Israel, despite perennial fears of war, has emerged as one of the hottest and least likely property markets in the world: Since real estate collapsed around the globe in 2008, at least one industry watchdog lists it as the fastest-rising property market on earth.
But with global economic meltdown and the subprime mortgage fiasco that precipitated it still fresh in people's minds, officials are stepping up efforts to rein in its overheated property sector. The fear is that a property bubble could shake confidence in an economy that withstood the worst of the world's financial crisis.
In the span of months, the central bank has raised interest rates several times and the government is rallying to build new units in this land-strapped country.
"The housing market has set off enough crises, and we're not going to let that happen in Israel," Bank of Israel Governor Stanley Fischer said earlier this month in announcing his sixth rate hike in just over a year.
According to Global Property Guide, a trade magazine that monitors the housing market, Israeli housing prices in the second quarter of 2010 rose sixth-fastest in a ranking of 36 countries. Four of the top five, including Singapore and Latvia, were rebounding from sharp price drops. So looking at the past two years ended in June the last period for which there is data Israeli real estate clocks in at No. 1.
For Israel, where high-tech and science are booming businesses, the property price spike is the latest claim to fame. But it's one officials aren't boasting about, given ample evidence of how an imploding bubble can shatter decades of economic growth.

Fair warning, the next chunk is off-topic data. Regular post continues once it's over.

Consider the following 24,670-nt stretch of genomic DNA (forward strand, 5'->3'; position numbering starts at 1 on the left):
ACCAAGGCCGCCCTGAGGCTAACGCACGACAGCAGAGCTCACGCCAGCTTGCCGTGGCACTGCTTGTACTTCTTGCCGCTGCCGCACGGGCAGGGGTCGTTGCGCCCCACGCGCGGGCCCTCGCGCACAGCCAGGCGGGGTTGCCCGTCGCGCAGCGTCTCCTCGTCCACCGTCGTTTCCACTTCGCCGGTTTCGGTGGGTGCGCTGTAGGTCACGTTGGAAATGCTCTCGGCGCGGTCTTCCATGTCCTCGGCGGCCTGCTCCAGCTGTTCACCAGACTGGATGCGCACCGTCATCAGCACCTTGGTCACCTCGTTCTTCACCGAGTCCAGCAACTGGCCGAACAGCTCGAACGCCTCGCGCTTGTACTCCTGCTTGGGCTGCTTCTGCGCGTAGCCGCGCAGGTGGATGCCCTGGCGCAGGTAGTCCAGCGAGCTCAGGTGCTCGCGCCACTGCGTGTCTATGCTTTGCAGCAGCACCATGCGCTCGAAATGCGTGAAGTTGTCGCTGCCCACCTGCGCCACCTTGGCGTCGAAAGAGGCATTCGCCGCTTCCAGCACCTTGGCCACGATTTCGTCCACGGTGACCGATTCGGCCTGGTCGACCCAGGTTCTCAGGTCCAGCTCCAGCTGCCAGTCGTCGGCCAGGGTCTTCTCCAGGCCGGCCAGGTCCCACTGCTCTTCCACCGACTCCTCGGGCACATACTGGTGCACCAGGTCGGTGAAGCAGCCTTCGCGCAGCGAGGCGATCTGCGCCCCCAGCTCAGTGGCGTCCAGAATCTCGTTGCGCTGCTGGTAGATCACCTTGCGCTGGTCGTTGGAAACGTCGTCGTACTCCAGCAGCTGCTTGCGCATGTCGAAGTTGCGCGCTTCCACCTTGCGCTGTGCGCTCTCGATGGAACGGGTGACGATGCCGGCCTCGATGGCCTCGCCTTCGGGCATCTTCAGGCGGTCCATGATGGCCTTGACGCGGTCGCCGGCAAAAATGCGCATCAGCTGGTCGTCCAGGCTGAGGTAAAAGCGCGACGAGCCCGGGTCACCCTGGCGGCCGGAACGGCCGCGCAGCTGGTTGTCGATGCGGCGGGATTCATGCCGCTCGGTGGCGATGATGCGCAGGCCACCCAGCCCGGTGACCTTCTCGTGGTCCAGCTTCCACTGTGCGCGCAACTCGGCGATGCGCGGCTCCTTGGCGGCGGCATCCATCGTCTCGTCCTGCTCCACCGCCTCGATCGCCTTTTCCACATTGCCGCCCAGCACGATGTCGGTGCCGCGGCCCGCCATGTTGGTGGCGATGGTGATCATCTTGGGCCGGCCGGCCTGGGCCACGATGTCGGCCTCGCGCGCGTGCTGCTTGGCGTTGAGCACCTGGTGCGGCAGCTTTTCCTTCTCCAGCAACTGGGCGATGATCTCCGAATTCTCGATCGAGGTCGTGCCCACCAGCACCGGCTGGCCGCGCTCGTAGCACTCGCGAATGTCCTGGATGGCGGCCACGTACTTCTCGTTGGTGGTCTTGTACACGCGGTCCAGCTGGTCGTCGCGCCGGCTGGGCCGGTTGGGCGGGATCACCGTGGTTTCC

Examples of the danger of an overheated market litter the globe. From Dubai to Detroit, housing prices plummeted amid the global meltdown beginning in 2008. Defaults on mortgages surged in the United States while in Dubai, the one-time Arab boomtown, property prices tumbled by about 50% in 2009.
Amid that downturn, Israel stood firm, shielded in part by the fact that its property price gains were late in coming. While many countries were on a property high during the middle part of the decade, its market was largely stagnant.
Its banks offered nothing close to the US-style subprime mortgages, and Israel's financial market is not intertwined with the mortgage market the main reason for the US housing meltdown. Down payment requirements remained high, often equal to more than 40% of a house's value.
Adding to the mix was a conservative local banking sector whose broader dislocation from the global market helped to shield Israel from the worst of the global meltdown.
What fueled the boom, however, were rock bottom interest rates and a relatively low supply of housing. The result was a nearly 30% jump in property prices since September 2008.
For Israelis, those gains are hard to swallow.
After extensive house hunting, Ami Kaufman and his wife stopped looking at the "good" neighborhoods of Tel Aviv: At $600,000 for an unrenovated, three-bedroom measuring about 1,000 square feet (100 meters), it's simply out of reach.
'More babble than bubble'